Two specialists were in the Chinese capital on the weekend to talk terms of a bigger mission into the origins of the pandemic
Much will depend on how much access the investigators are given to data and a laboratory in Wuhan, observers say
advance team is in the Chinese capital this weekend but few other details have been released about a mission that could lay the groundwork for an investigation into the origins of the
The WHO said last week that two experts – an animal health specialist and an epidemiologist – would start work on Saturday but by Sunday evening there was still no word on the name of the specialists, the schedule of the trip, and their agenda.
Chinese authorities did not make a statement about the visitors on the weekend and the Chinese media did not report their arrival. And no Chinese institution, including the Chinese Centre for Disease Control and Prevention, confirmed that it had or would confer with the WHO experts.
Associated Press reported that the two experts were in Beijing on Saturday and Sunday.
Their mission is to work with Chinese health officials and scientists to prepare for a larger WHO-led international task force at an undisclosed date.
The mission is widely seen as a way to bring more transparency and cooperation to
first identified in Wuhan in central China late last year.
But the origins of the
Some senior members of the US administration have blamed China for the pandemic, including making unsupported claims that
. Chinese officials have pushed back, defending the country’s handling of the outbreak and saying the identification of the virus in China does not mean it originated there.
The WHO has also come under fire, with the United States – the body’s biggest funder – on Monday formalising its 2021 withdrawal from the United Nations health body over concerns that it pandered to China during its handling of the crisis.
David Fidler, a legal scholar and expert in global health, who has advised the WHO, said the US withdrawal would make it more difficult for the WHO to negotiate the terms of the international mission in China.
“Without the United States having WHO’s back, WHO has no leverage here. It’s in a difficult situation of how much does it dance to the tune that the Chinese government and Communist Party wants it to dance to,” said Fidler, who is an adjunct senior fellow at the Council on Foreign Relations in New York.
However, Wang Yiwei, director of the Institute of International Affairs and Centre for European Studies at Renmin University, said Washington’s withdrawal might have prompted China’s cooperation.
“More is expected from China after the US withdraws – about the investigation of the source, vaccine innovation, and collaboration to deal with and combat … the virus,” Wang said.
Preparation for the mission follows a May resolution, supported by China and passed by unanimously at the World Health Assembly, the WHO’s decision-making body, calling for the organisation to work to identify the source of the virus, which is thought to come from bats before passing into humans, perhaps via an intermediary animal.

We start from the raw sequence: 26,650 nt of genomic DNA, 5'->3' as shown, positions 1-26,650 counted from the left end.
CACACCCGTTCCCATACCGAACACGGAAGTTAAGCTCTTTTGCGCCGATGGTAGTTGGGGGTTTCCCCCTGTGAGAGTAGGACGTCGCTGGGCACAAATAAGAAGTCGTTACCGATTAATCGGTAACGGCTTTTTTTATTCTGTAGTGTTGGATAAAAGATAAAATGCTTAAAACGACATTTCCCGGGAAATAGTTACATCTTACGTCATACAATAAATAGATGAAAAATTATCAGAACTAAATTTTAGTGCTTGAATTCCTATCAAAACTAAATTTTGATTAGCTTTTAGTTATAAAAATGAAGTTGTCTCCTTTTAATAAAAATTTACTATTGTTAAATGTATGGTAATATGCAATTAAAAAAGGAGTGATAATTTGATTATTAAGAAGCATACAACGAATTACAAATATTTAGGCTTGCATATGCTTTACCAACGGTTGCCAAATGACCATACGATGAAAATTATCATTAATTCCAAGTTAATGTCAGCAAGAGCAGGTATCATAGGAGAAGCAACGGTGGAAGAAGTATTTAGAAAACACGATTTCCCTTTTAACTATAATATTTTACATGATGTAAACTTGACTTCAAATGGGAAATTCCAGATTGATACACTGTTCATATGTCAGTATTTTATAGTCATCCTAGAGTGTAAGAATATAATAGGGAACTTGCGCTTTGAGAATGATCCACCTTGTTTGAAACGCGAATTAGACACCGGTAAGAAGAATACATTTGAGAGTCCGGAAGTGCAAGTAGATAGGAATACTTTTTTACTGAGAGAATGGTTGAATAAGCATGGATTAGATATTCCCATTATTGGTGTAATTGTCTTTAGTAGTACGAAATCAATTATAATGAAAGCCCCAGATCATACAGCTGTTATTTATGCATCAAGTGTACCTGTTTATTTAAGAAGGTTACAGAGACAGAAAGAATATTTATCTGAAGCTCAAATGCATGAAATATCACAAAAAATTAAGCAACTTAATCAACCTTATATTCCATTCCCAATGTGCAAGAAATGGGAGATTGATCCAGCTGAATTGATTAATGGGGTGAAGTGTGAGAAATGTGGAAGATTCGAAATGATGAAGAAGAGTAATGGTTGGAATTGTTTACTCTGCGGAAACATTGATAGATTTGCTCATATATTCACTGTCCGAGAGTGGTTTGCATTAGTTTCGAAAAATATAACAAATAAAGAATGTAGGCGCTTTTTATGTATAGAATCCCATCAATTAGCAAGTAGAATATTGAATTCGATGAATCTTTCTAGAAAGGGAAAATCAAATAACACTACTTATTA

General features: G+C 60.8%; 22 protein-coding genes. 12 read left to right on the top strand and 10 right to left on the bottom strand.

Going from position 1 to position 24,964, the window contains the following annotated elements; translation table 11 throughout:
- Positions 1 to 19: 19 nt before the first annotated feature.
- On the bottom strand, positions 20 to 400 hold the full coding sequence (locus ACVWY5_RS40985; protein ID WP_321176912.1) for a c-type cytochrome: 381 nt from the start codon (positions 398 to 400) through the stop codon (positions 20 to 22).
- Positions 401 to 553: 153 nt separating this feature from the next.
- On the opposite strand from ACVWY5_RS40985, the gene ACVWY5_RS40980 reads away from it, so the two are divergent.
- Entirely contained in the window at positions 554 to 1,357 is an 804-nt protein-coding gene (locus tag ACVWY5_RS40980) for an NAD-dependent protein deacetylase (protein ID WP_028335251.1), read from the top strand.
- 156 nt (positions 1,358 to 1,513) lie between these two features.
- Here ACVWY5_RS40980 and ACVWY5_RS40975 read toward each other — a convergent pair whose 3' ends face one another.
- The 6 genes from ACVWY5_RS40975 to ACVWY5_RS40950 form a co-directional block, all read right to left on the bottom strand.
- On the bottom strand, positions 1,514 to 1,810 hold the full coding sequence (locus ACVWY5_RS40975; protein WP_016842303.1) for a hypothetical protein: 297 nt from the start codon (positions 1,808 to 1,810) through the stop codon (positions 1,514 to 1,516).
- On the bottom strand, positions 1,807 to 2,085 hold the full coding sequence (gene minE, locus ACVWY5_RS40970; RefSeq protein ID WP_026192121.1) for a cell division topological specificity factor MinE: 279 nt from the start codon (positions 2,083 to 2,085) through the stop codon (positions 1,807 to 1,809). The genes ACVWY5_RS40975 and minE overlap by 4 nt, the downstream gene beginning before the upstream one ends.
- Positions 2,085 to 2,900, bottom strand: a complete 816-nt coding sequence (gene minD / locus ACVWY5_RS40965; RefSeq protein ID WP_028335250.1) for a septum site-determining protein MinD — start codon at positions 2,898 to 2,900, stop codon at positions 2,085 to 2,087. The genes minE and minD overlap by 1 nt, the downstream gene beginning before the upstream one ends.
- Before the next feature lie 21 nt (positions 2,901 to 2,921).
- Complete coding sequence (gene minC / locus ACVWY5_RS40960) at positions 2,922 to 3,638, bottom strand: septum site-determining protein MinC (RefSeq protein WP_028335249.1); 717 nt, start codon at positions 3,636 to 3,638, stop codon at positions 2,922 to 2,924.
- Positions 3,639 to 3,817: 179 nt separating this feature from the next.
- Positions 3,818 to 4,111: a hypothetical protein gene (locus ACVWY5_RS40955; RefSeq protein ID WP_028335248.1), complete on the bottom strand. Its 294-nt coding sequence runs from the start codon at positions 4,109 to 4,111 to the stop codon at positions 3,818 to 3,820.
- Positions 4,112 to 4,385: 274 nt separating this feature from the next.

Yanzhong Huang, a senior fellow in global health governance, also with the Council on Foreign Relations, said a transparent investigation by the WHO could be a chance for the organisation to “rebuild its reputation and show it is an authoritative neutral actor in global health governance”.
But the “composition of the [future international] delegation, where are they going to visit, what is the plan of the investigation, this is all subject to negotiation,” he said, adding that even the WHO’s comments last week that Wuhan would be the starting point for the inquiry “is subject to negotiation or has to be decided by the Chinese side”.
Much depends on how much access the team gets to data and to investigate different scenarios, including the theory that the virus is linked to a Wuhan lab, some observers say.
Daniel Lucey, an infectious disease and outbreak expert at Georgetown University Medical Centre, said the international team would need to “adequately address” this theory.
But Fidler said access to the lab would not necessarily give insight, because the team would not see “day-to-day operations”, nor would it quell American suspicions about the facility.
“The Trump administration is not going to believe anything that comes from the WHO or China on [the lab],” he said.
Chinese foreign ministry spokesman Zhao Lijian said last week that China’s invitation to the WHO experts “to discuss science-based origin tracing” was part of China’s “contribution to global public health cooperation as a responsible major country”. But he also suggested that similar investigations would need to take place around the world, including the United States.
Huang, from the Council on Foreign Relations, said China had its own incentives to be open, because it wanted to find answers and might see the WHO mission as a way to bolster its standing as a global health leader.
“If the purpose is to show that they are cooperative and forthcoming, and then they are not that cooperative, that will tarnish China’s image,” he said.